Bell: Broncos working well despite injuries

All that's old is new again in Denver, at least at Broncos training camp. Coach Mike Shanahan runs a tight, structured practice and it does not appear to the observer (which would be me) that one second is wasted.

A variety of running backs were rotated through the first team offensive drills. Hmmm. Multiple running backs. We have seen that before in Denver. To be fair, there was a running back shake-up just one day earlier as a result of injury. Rookie Ryan Torain, who by all reports had been impressive enough to challenge for regular playing time and was listed on the latest official depth chart (dated August 3) as the No. 3 back, injured his elbow in practice Wednesday. At first thought to be an elbow fracture that would force Torain out for at least six weeks, an MRI revealed that Torain suffered a dislocated elbow and ligament damage and he is expected to be out for three months. Torain was injured when he tried to brace himself against hitting the ground by extending his left arm while being tackled during drills. According to Mike Klis of the Denver Post, Shanahan indicated that up until the injury, Torain had been performing well enough to potentially compete for the starting tailback position. Fullback Michael Pittman will now likely see some time at tailback as a result, while Andre Hall and Anthony Alridge continue to battle Selvin Young for playing time. If Thursday morning's practice was any indication, Pittman will be doing more of what he has always done well, catching passes out of the backfield.

Wide receiver Brandon Marshall was not talking to the media Thursday. Apparently he had had enough of that after responding to the news of his three-game suspension by NFL commissioner Roger Goodell for violating the league's personal conduct policy. (Marshall can have his suspension reduced to two games if he agrees to undergo counseling and meet other conditions, not yet specified). I was focused on Marshall's practice performance Thursday, not relative to the news of his suspension, but instead to observe how his injured arm was faring. Marshall injured himself in March when he was roughhousing with his brother and fell into the glass door of an entertainment center. The glass sliced open his right forearm resulting in nerve, artery, vein, muscle and tendon damage. Marshall underwent surgery to repair the tissue damage and reportedly had been recovering nicely, but did begin camp appearing a little under-conditioned. Marshall looked sharp on the field Thursday, however, catching several nice Jay Cutler passes and handling the ball with ease. If Marshall were physically struggling now, the suspension, which requires Marshall to be away from the Broncos' practice facility during that time period, would pose greater concern. Although there is no doubt that Marshall's presence will be missed in those games, he is showing some nice timing with Cutler, which is not surprising considering how well the two worked last season.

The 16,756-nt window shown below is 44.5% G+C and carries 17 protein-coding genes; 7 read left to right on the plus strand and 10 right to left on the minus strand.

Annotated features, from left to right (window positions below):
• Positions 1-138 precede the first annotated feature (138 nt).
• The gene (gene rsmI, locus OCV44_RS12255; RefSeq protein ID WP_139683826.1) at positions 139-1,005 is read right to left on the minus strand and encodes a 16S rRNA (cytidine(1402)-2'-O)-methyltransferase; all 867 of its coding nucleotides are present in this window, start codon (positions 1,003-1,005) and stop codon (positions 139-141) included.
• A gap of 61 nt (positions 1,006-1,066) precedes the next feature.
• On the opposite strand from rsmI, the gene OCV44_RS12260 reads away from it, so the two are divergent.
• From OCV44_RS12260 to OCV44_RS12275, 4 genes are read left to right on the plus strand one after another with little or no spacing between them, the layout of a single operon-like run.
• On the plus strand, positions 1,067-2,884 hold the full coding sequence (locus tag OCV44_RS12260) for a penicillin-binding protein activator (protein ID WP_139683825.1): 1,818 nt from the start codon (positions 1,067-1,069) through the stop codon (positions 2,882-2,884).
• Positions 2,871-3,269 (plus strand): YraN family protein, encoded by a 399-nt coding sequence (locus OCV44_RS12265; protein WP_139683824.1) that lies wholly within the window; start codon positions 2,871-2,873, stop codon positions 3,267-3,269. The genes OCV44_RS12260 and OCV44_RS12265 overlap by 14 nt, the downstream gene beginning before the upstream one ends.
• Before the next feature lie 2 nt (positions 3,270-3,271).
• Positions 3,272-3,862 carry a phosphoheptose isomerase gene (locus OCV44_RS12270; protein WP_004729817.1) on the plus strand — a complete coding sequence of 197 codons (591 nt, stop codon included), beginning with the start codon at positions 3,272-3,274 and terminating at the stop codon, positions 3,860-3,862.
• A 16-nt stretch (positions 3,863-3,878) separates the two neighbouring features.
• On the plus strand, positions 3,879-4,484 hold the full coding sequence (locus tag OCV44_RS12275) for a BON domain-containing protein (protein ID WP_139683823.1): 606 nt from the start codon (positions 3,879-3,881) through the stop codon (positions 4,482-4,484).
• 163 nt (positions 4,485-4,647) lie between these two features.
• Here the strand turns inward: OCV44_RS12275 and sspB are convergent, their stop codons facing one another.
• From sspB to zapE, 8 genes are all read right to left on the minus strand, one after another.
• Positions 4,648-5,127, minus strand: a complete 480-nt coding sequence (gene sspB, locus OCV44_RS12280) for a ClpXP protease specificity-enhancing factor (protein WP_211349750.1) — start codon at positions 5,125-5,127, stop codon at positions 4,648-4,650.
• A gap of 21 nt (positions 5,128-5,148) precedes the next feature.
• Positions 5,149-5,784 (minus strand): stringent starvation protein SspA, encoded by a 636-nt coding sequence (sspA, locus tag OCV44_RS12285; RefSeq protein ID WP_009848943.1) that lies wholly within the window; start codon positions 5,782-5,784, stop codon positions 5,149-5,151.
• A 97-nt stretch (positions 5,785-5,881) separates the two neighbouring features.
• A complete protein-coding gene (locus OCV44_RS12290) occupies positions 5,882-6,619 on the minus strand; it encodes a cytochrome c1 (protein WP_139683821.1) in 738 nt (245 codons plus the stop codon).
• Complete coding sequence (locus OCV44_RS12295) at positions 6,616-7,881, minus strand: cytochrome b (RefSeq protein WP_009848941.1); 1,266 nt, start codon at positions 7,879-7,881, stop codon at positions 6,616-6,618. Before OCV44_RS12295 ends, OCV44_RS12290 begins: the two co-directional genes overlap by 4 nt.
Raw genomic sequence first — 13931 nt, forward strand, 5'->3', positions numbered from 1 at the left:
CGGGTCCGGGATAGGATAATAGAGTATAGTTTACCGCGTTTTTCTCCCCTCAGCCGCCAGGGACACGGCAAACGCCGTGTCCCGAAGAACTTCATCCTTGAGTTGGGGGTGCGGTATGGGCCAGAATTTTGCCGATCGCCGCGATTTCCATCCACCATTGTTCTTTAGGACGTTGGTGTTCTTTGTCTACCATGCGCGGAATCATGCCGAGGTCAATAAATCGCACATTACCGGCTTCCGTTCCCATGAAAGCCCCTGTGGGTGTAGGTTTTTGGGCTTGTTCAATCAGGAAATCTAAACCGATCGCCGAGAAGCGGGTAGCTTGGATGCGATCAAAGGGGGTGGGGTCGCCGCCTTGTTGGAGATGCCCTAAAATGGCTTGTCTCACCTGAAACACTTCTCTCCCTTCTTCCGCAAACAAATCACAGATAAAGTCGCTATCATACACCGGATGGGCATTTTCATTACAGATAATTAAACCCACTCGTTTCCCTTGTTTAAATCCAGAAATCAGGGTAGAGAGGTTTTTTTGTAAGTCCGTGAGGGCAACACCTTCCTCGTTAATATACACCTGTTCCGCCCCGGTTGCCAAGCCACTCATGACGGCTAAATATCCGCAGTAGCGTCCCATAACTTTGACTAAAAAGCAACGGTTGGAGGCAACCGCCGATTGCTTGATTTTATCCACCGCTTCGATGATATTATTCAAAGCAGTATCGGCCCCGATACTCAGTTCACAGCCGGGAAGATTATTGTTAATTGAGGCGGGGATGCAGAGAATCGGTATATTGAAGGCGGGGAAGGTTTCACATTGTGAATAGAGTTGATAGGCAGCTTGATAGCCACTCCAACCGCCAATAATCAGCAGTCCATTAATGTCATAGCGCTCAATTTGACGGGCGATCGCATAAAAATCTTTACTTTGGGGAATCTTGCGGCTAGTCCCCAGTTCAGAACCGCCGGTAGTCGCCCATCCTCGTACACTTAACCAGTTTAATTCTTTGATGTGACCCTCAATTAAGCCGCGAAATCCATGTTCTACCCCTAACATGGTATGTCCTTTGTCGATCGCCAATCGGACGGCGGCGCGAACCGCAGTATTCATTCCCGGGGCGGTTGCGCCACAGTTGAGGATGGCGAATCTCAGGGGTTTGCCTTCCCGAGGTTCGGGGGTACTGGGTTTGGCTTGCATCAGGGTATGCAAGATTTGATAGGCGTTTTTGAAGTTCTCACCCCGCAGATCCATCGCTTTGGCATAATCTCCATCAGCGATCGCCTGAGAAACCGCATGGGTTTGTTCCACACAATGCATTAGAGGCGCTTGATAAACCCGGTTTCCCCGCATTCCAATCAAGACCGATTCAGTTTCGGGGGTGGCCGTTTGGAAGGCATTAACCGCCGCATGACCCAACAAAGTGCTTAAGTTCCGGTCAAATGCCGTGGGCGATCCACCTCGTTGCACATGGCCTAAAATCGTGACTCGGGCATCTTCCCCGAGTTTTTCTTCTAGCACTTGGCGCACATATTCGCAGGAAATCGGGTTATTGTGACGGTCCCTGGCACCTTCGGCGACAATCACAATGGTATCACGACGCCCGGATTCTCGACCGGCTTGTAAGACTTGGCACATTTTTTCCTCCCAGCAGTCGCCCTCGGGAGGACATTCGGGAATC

Speaking of Cutler, he seems to be adapting to the life changes that accompany his recent diagnosis of Type I diabetes. It is no secret that Cutler experienced fatigue and weight loss prior to his diagnosis. He is now back to his playing weight and says he is feeling much better. Cutler told the Rocky Mountain News back in May that he could already feel a difference since March. "I've got all of my zip. I can make all the deep throws." And that was certainly in evidence at practice as Cutler efficiently delivered the ball all over the field, making short, medium and deep throws with good timing and accuracy. Cutler's condition requires that he take insulin and he checks his blood sugars throughout practice to ensure that he is staying in the proper range. He clearly seems to be relieved, as the Broncos must be, that he is feeling like his former self.

My favorite conversation of the day may have been with Broncos wide receiver Keary Colbert. Colbert is new to the Broncos this season, coming over from the Carolina Panthers, and is currently competing for an opportunity as a starting receiver while Marshall serves his suspension. Perhaps more importantly, Colbert is also new to fantasy football this season. Colbert and I participated in a fantasy draft for an ESPN league that features ESPN.com fantasy writers and NFL players (other players include Roy Williams and Drew Bennett, ...). Our draft highlights were recently written up in ESPN the Magazine. Colbert told me that his introduction to fantasy was a fantasy basketball league that he joined last year comprised solely of Panther teammates. He says he "got the idea" of how fantasy games worked, and was interested in trying football. His best draft moment, in my opinion, was when he asked on our teleconference if he could draft himself in the last round as "Mr. Irrelevant" (in tribute to the nickname given to the last player drafted in the NFL draft every year). Since I had the last pick, I actually offered to draft him myself for that purpose. He wanted to do the honors though, so he picked himself in the last round, four slots before the final player chosen, and dubbed himself Mr. Irrelevant of our draft. Colbert has a wonderful sense of humor and is looking forward to playing fantasy football this season, but clearly he has his priorities straight. As he said to me, "I need to make sure I take care of my business on the field, or my name won't matter in fantasy." Right you are Keary, right you are.